A True New Year: Some Tips to Help This Year Be Different for Young Adults with Disabilities

Happy New Year, readers!

I hope everyone had a wonderful Christmas, Hanukkah, and Kwanzaa, and enjoyed ringing in the New Year with family and friends last night. My New Year’s Eve consisted of hors d’ouerves, chatting, and watching the ball drop with in-laws, complete with sparkling grape juice.

A new year also means a new crop of posts here at IndependenceChick. This always makes me think of persons with disabilities this way: how many of them make resolutions? How many of them hope that in 364 days, they can say their lives are different and better from what they had before? I know I do, and I’m betting most others do, too.

Today, I’m going to focus specifically on one group that I will argue needs the New Year to be different more than perhaps anyone else: young adults who are “transitioning” from high school to “the real world.” We already know the pitfalls of this; often, transition becomes more of the same, with the only thing that changes being, the PWD’s chronological age. I’ve endured that for ten years and let me tell you, it sucks. So the question is then, what can we do to ensure transition doesn’t suck? I’m going to offer a few tips–resolutions, if you will. Here we go:

Resolve To Prepare. Too often, the school system waits until a young adult is 14 or older before discussing “transition plans.” To a point, I understand this. Until they’re young adults, kids with disabilities may not fully grasp the implications of IEPs, 504s, and other plans. Yet, this doesn’t mean they shouldn’t be barred from all participation. As disability advocate Kathie Snow says, “Nothing about me, without me.”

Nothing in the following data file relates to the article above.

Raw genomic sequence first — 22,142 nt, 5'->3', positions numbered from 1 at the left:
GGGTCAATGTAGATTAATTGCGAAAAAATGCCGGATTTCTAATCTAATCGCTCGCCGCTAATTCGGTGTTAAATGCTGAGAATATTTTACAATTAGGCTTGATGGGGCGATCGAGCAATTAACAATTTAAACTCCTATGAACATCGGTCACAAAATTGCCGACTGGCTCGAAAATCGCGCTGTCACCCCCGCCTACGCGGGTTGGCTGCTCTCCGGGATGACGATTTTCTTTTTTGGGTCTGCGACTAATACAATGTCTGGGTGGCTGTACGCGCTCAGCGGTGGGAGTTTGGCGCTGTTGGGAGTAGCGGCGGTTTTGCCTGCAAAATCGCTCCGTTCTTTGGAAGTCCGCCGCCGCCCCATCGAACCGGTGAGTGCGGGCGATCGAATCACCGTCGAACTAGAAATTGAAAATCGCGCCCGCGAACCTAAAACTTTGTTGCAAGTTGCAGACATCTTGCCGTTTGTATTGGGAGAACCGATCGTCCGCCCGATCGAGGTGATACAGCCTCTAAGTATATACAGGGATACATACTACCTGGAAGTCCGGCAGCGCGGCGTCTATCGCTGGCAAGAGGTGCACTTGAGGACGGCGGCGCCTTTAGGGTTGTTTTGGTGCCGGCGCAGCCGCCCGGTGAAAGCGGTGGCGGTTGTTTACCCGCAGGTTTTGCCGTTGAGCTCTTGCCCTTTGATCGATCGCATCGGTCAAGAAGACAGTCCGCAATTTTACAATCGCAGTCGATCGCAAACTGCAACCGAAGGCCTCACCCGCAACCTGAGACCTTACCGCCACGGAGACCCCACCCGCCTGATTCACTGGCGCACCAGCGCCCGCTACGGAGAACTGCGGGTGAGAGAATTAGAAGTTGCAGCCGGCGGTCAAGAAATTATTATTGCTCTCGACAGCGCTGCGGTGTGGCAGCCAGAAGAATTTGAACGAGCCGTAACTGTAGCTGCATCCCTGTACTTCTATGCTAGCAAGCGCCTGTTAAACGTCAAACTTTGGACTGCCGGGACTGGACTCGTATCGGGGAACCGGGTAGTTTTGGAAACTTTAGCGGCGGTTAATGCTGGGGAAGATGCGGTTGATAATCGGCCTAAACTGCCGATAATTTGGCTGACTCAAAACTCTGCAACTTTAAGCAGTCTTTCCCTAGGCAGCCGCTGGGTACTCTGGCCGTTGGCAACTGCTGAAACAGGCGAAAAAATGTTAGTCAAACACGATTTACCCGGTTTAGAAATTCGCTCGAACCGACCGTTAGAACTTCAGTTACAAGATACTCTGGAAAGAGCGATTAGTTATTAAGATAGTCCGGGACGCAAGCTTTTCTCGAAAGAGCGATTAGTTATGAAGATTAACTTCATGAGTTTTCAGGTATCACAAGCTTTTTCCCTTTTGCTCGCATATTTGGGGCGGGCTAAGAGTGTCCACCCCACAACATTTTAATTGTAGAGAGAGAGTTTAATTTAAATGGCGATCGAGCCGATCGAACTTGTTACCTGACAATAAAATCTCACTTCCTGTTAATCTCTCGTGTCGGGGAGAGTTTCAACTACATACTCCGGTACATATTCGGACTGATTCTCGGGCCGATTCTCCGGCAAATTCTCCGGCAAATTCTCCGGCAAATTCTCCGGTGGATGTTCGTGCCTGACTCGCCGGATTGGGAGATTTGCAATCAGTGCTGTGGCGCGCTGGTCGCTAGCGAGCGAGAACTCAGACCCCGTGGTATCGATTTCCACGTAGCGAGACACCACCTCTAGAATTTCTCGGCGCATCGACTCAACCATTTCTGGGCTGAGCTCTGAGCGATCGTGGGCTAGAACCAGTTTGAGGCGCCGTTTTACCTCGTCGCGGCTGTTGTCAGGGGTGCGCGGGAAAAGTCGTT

Am I saying a five-year-old should be dragged into an IEP meeting? No. But I’d like to see preparation for transitions made earlier, and on smaller scales. For instance:

  • Parents: explain the IEP or whatever plan you use in an age-appropriate manner to children as soon as you have them. Assure your child that he or she has rights in the educational system and community, and that you and their teachers and adult supporters are there to enforce those rights.
  • Teachers: Work with parents and students on miniature transitions. For example, help a child moving from elementary to middle school, to transition effectively. Same for middle to high school. Instead of a simple shuffle to the next special ed room, advocate for the least restrictive environment. Help students learn with typically developing peers. Focus on the fun aspects of the new school, not just “better behavior is expected of you…you must act ‘less disabled’ here.”
  • Young adults: Self-advocate. We’ll discuss what this means for individuals and how to do it effectively later. If someone mistreats you, speak up. If you want something different from the services offered, get the help you need to make that clear. It’s your life–embrace it.
  • Parents/young adults: As much as possible, explore services together. The need for vocational rehab counseling is not an excuse for the PWD’s nonparticipation in finding his or her own job. The need or desire for an out-of-home placement is not a license to place a PWD in the first arrangement you see.

Resolve to Anticipate. Every PWD has a present and a future. Often, the past may have been disappointing or just plain horrible. Parents, teachers, friends, and young adults themselves: resolve to let it go. (I had to go there). 🙂 Resolve to say to yourself: this is how I will make this year different. I am worthy. I am capable. I can do things! Even if the services are minimal and people are telling you to give up, focus on affirmation, not destruction. If you have to, ditch the existing services. Which brings me to: